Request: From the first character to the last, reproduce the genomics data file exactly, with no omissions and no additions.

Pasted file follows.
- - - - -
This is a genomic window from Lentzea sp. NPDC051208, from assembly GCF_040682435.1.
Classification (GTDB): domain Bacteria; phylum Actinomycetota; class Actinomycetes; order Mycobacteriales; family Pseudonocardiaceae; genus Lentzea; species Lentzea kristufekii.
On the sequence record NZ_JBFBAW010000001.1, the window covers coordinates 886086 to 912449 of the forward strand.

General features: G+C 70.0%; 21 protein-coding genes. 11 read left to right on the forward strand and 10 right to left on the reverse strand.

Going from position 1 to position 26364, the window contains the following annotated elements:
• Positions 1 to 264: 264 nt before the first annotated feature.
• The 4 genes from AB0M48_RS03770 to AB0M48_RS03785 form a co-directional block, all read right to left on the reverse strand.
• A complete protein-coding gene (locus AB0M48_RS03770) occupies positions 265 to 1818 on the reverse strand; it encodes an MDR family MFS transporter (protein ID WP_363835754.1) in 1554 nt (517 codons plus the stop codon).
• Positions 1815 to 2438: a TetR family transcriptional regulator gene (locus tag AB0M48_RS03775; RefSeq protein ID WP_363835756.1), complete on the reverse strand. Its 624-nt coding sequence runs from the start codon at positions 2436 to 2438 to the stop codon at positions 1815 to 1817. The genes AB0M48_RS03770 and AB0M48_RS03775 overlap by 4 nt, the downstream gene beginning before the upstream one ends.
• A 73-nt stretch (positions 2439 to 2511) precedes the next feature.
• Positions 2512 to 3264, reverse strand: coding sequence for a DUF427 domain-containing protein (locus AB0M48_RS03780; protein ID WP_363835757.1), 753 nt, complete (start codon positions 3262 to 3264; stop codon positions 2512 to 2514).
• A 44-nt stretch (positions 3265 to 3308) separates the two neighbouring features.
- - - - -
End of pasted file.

This is a genomic window from Lentzea sp. NPDC051208, from assembly GCF_040682435.1.
Classification (GTDB): domain Bacteria; phylum Actinomycetota; class Actinomycetes; order Mycobacteriales; family Pseudonocardiaceae; genus Lentzea; species Lentzea kristufekii.
On the sequence record NZ_JBFBAW010000001.1, the window covers coordinates 886086 to 912449 of the forward strand.

General features: G+C 70.0%; 21 protein-coding genes. 11 read left to right on the forward strand and 10 right to left on the reverse strand.

Going from position 1 to position 26364, the window contains the following annotated elements:
• Positions 1 to 264: 264 nt before the first annotated feature.
• The 4 genes from AB0M48_RS03770 to AB0M48_RS03785 form a co-directional block, all read right to left on the reverse strand.
• A complete protein-coding gene (locus AB0M48_RS03770) occupies positions 265 to 1818 on the reverse strand; it encodes an MDR family MFS transporter (protein ID WP_363835754.1) in 1554 nt (517 codons plus the stop codon).
• Positions 1815 to 2438: a TetR family transcriptional regulator gene (locus tag AB0M48_RS03775; RefSeq protein ID WP_363835756.1), complete on the reverse strand. Its 624-nt coding sequence runs from the start codon at positions 2436 to 2438 to the stop codon at positions 1815 to 1817. The genes AB0M48_RS03770 and AB0M48_RS03775 overlap by 4 nt, the downstream gene beginning before the upstream one ends.
• A 73-nt stretch (positions 2439 to 2511) precedes the next feature.
• Positions 2512 to 3264, reverse strand: coding sequence for a DUF427 domain-containing protein (locus AB0M48_RS03780; protein ID WP_363835757.1), 753 nt, complete (start codon positions 3262 to 3264; stop codon positions 2512 to 2514).
• A 44-nt stretch (positions 3265 to 3308) separates the two neighbouring features.